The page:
• The majority of the new clients I receive have had some sort of bad experience with their last design, development, or marketing company. My clients are often over joyed with the amount of information I give them, both in my suggestions for their new site and what will and won’t work. The only way I can spread my goodwill is by getting them on the phone. Posting my prices doesn’t give me that opporitunity. I try to put extra effort into my content promotioning the client to contact my for any reason at all. If they have a silly question, contact me. If they have a complicated analysis they can’t figure out, contact me.

    Point of the story, I have to get you on the phone to prove I’m better than the next guy.

  • I wrote a blog post in response to the same articles, which you can check out here:

  • Pingback: Should B2B service companies publish their prices on site? | The Invesp Blog()

  • Pingback: Should You Display Marketing Fees On Your Website? | Frye / Wiles Blog()

  • Ok, I’m late to this party. I’ve just had to rethink this whole issue. Initially I was under the impression that only human sales agent based thinking would lead to withholding fees from the web site and presentations. However, I’ve recently had two radically different clients with superficially similar marketing needs. My costs of servicing each account are markedly different and the value to the client is differently perceived. Given that marketing itself is about establishing a perceived value to the consumer, it’d be strange to hold ourselves static with demand inelasticity from certain segments of the market.

    My somewhat erratic pricing and wide range of service levels is actually why I retain some marketeers as clients as they job switch; I’m working with one guy on his third career move, and a couple of others as many as eight years after I first did any work with them… Which is about as far back as I’d begin to self-identify as a marketer rather than a lost geek who did web stuff.

    While many prospective clients do tend to price shop, that’s not a great indicator, IMO, of the service performance – it typically points to something else going on. There certainly are components that I can identify as a relatively invariant fee based part – competitive bid management, affiliate management and inbound link management. But everything else – keywords, networks, adverts, landing page design, web analytics, conversion journey improvements, use of social media, affiliate strategy, etc – is a per-client per-market elastic wobbly ball of possibilities.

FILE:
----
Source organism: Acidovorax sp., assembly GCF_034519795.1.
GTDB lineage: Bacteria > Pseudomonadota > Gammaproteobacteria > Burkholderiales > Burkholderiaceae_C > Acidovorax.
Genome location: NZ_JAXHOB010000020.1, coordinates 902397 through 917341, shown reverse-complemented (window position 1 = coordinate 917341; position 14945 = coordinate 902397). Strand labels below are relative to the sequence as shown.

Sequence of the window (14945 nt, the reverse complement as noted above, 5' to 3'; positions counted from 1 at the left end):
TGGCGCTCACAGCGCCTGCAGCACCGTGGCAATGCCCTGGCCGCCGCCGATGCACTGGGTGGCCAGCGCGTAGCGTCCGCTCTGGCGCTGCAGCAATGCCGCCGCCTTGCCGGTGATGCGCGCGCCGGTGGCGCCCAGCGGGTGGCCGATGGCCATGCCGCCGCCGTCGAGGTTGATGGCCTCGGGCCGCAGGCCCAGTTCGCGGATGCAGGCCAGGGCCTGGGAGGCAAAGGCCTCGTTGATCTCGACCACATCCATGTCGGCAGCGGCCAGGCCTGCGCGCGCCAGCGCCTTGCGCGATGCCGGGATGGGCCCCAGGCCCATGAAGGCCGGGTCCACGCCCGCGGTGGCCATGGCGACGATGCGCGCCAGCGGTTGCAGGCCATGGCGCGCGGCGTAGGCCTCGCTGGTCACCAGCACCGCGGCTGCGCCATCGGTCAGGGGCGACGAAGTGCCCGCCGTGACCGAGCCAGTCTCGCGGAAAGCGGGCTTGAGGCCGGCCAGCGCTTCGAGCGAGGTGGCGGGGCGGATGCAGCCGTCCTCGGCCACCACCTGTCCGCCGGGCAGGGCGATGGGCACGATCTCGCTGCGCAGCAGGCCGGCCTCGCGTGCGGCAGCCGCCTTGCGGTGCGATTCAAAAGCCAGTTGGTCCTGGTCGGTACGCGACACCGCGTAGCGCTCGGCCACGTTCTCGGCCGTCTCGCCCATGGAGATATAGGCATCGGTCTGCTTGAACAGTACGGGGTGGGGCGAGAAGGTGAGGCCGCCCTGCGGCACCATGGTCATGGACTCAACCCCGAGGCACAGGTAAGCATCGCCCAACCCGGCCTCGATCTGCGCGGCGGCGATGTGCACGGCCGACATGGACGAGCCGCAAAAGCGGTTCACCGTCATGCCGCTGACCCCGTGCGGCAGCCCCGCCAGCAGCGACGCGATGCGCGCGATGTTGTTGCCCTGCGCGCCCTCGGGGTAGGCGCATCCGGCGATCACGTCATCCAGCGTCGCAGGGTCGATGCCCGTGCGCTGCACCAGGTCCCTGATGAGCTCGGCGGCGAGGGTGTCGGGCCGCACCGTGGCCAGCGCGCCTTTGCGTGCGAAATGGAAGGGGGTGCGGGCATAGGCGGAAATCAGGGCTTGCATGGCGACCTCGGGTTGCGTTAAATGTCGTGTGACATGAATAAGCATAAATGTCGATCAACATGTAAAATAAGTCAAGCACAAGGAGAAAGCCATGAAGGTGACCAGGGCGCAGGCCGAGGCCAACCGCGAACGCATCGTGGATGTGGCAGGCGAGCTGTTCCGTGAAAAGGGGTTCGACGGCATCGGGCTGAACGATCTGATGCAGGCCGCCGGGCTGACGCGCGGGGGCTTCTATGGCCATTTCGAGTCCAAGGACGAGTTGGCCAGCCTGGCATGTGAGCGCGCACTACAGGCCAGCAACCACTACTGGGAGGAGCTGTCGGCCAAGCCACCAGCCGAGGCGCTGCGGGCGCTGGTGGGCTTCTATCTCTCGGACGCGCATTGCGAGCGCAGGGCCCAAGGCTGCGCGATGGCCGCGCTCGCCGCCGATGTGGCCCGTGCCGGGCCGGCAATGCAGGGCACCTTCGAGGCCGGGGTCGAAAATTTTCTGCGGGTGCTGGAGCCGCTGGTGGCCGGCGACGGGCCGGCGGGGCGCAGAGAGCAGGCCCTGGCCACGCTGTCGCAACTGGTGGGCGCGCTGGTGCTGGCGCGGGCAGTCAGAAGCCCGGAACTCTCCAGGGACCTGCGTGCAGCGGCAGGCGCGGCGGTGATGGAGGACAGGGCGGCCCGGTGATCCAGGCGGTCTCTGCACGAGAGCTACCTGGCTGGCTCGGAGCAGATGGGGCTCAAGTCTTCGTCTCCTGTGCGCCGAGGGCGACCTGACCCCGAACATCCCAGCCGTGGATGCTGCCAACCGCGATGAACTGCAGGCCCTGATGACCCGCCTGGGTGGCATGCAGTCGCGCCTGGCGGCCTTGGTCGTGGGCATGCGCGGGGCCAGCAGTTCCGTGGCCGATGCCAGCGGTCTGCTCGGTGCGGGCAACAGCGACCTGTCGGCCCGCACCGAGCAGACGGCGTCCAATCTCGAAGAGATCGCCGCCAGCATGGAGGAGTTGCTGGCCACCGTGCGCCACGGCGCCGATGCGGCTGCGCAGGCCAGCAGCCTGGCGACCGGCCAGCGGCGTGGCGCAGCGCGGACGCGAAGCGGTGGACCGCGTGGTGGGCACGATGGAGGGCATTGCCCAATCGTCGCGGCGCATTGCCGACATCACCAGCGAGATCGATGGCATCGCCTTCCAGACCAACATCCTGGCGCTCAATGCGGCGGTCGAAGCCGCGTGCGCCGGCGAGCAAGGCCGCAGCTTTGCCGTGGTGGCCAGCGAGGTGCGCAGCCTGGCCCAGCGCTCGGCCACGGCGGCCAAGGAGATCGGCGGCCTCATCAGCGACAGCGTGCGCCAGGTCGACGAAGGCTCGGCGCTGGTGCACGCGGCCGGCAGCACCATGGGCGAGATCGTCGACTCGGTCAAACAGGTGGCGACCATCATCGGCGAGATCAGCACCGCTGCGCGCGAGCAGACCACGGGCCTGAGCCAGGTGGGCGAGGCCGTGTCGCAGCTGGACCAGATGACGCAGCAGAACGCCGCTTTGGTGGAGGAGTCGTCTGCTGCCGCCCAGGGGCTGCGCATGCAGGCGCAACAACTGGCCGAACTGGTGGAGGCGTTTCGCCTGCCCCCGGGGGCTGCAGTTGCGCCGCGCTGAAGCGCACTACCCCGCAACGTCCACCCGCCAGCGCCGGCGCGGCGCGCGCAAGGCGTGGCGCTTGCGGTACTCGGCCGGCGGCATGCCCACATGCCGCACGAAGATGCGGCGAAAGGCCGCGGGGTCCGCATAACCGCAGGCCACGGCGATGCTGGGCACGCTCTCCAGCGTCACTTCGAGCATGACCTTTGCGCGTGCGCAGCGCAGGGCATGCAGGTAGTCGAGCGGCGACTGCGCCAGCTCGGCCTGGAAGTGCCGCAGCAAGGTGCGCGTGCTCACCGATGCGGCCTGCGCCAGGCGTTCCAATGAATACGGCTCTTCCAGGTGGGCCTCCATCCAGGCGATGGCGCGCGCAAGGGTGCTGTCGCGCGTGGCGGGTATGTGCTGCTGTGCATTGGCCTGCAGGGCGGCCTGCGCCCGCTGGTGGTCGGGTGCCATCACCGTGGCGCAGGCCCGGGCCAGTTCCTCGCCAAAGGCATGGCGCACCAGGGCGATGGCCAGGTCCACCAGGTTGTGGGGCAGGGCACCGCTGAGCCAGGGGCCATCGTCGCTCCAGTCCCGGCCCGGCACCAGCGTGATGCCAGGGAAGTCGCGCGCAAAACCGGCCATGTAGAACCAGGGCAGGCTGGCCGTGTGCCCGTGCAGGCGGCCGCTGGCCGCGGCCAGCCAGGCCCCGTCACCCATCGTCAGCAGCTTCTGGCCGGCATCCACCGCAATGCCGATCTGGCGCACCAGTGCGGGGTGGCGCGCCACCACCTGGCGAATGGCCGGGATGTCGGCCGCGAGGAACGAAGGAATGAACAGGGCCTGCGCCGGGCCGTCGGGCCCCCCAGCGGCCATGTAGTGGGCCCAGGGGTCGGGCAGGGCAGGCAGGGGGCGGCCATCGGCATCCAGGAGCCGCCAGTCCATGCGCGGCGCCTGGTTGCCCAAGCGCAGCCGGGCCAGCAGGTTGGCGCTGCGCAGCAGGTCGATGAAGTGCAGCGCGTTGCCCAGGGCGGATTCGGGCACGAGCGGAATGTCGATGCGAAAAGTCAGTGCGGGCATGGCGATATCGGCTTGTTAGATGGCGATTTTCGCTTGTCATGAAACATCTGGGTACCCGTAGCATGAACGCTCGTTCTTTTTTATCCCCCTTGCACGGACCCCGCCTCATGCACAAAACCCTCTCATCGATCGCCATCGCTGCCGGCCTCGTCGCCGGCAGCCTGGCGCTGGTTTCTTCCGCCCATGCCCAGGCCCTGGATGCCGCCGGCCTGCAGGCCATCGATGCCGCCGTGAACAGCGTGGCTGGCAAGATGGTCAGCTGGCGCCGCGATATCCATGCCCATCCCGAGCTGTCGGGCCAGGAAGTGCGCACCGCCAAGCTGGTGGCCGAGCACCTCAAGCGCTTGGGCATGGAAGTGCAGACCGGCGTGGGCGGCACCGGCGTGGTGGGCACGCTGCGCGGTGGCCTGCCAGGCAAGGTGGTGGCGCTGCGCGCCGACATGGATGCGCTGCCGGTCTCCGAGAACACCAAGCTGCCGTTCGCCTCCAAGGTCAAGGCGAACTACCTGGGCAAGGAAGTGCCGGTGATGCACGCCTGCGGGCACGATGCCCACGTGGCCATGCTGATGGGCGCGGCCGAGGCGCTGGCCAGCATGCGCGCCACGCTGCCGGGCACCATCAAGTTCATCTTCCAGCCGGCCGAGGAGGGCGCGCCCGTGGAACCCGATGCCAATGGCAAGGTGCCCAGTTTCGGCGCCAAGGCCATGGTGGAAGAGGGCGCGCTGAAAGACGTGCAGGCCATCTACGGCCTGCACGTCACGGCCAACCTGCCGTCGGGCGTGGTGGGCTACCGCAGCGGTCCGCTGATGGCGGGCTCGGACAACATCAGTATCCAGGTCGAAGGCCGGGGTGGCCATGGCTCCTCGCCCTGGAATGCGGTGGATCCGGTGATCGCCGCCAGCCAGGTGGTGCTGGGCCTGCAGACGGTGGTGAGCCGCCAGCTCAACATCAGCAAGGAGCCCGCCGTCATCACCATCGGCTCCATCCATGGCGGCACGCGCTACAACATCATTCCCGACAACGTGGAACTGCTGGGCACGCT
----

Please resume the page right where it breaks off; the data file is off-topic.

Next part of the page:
IMO, as much as anything else, the value of an insightful marketeer increases as the capability maturity of the client increases – because the client is more capable of acting on the insights. IME, that’s also correlated with a willingness to avoid price comparison shopping. It’s the less capable client that usually focuses on low costs – unless the more capable organisation is simply seeking to outsource a well understood component. The whole area is sufficiently new and evolving that capability maturities tend to be low, but that shouldn’t dominate a pricing strategy or a service offering that embraces low and high capability organisations.

    Trying to force a model adjusted for the long-established world of print, TV and radio on to internet marketing, when the role of the agency itself is still evolving, seems premature. I understand the urge to do it – clients love to be able to price services and make assumptions about standardised offerings. Illusory standardised offerings isn’t where I, at least, operate.

    Jeremy Chatfield’s last blog post..GAP Test Defects – Part Two

  • Lots of valid points. One is missing though. Customers need pricing to understand the nature of an offering. The range idea is ok but doesn’t help you engage the visitor.

    What is needed is a way to promise budgetary pricing, and give it, in exchange for their info.

    We spent a year developing and patenting EchoQuote and it is as applicable to selling marketing services as it is to enterprise hardware/software.